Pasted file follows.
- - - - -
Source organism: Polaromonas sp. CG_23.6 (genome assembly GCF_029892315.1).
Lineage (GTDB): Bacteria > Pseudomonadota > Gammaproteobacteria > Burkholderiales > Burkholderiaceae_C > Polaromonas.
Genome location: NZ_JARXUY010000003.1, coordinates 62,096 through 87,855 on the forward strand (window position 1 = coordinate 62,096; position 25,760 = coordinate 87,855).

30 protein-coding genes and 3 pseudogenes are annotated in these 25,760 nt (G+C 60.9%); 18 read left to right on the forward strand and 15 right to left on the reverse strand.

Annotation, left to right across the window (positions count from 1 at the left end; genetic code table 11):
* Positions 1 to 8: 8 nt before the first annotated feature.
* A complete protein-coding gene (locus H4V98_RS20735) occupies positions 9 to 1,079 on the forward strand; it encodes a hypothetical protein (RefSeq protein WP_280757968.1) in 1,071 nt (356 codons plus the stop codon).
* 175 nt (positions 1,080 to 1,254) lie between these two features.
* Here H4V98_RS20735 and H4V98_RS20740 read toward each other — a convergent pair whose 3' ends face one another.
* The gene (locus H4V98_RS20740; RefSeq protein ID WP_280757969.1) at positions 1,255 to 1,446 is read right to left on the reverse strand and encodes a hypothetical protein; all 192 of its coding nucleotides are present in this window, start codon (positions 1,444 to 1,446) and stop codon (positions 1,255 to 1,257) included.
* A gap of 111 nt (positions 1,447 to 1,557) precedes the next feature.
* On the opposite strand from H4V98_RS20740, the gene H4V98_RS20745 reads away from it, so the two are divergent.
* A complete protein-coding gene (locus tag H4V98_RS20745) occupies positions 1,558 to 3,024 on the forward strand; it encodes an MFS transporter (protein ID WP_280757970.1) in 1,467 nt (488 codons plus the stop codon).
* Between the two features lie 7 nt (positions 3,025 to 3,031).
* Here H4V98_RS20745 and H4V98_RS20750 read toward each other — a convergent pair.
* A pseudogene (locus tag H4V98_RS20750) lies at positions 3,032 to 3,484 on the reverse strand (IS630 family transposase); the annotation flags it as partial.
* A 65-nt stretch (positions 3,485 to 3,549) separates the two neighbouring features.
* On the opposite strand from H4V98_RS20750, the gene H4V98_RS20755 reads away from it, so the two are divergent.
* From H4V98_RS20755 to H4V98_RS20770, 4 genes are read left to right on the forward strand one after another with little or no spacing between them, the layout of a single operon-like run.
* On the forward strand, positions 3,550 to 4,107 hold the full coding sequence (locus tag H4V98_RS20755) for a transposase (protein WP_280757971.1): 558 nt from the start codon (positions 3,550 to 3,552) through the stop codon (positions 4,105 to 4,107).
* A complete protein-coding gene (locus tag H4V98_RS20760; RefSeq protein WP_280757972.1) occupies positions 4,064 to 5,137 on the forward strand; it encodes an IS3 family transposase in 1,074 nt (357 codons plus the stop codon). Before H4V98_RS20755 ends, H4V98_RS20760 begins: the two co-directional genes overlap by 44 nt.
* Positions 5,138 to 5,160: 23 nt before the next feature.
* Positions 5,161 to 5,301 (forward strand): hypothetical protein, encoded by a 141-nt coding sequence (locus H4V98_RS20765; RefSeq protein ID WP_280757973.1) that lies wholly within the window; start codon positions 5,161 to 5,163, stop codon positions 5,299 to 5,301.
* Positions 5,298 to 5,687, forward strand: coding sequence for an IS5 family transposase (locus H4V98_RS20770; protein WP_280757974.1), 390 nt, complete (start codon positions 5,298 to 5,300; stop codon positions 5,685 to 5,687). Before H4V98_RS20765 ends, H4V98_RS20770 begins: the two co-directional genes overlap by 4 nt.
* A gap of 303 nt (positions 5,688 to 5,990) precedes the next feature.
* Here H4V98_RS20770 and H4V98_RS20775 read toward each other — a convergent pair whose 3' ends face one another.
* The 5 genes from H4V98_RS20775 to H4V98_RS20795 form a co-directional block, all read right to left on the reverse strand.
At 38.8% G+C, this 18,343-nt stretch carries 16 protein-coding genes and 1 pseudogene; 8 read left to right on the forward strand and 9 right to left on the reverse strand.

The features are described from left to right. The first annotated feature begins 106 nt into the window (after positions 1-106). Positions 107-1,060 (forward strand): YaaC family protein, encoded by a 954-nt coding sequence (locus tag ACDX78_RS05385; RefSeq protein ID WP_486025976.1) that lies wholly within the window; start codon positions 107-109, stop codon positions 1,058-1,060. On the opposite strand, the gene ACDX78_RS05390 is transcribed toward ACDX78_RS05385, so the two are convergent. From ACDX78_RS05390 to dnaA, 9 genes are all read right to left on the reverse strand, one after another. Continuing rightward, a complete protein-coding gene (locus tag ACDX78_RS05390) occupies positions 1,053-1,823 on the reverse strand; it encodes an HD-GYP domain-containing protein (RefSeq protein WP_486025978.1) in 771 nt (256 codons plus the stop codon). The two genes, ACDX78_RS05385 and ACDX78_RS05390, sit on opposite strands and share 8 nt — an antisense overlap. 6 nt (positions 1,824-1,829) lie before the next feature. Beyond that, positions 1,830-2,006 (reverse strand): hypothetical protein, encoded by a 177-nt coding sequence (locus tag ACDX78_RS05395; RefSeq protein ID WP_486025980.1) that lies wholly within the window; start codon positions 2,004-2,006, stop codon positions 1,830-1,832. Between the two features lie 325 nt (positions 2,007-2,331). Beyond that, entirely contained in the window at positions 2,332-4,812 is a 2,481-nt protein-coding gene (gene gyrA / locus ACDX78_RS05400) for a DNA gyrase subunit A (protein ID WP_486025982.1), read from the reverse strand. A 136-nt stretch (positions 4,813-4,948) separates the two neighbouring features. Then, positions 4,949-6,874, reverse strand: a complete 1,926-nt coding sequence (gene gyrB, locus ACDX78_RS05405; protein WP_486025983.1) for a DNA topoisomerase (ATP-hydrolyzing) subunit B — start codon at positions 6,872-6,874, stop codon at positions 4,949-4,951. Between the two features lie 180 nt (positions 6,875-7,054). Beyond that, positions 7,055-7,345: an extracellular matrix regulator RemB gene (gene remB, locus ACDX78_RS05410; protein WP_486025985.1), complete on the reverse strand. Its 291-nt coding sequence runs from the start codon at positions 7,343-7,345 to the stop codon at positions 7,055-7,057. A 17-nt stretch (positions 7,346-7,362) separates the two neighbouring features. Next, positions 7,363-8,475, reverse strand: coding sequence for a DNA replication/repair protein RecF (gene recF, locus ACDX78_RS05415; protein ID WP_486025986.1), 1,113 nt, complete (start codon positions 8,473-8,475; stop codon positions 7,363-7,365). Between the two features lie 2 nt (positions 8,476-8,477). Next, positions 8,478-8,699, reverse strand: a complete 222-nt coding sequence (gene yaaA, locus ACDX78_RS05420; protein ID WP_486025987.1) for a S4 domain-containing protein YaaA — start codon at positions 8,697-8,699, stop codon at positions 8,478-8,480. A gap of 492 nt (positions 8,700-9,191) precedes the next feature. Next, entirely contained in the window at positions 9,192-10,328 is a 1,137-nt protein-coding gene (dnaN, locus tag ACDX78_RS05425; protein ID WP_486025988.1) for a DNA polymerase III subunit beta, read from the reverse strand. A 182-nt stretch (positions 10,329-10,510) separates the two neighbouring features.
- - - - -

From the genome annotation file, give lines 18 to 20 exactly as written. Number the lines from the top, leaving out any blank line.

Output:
* On the opposite strand from H4V98_RS20750, the gene H4V98_RS20755 reads away from it, so the two are divergent.
* From H4V98_RS20755 to H4V98_RS20770, 4 genes are read left to right on the forward strand one after another with little or no spacing between them, the layout of a single operon-like run.
* On the forward strand, positions 3,550 to 4,107 hold the full coding sequence (locus tag H4V98_RS20755) for a transposase (protein WP_280757971.1): 558 nt from the start codon (positions 3,550 to 3,552) through the stop codon (positions 4,105 to 4,107).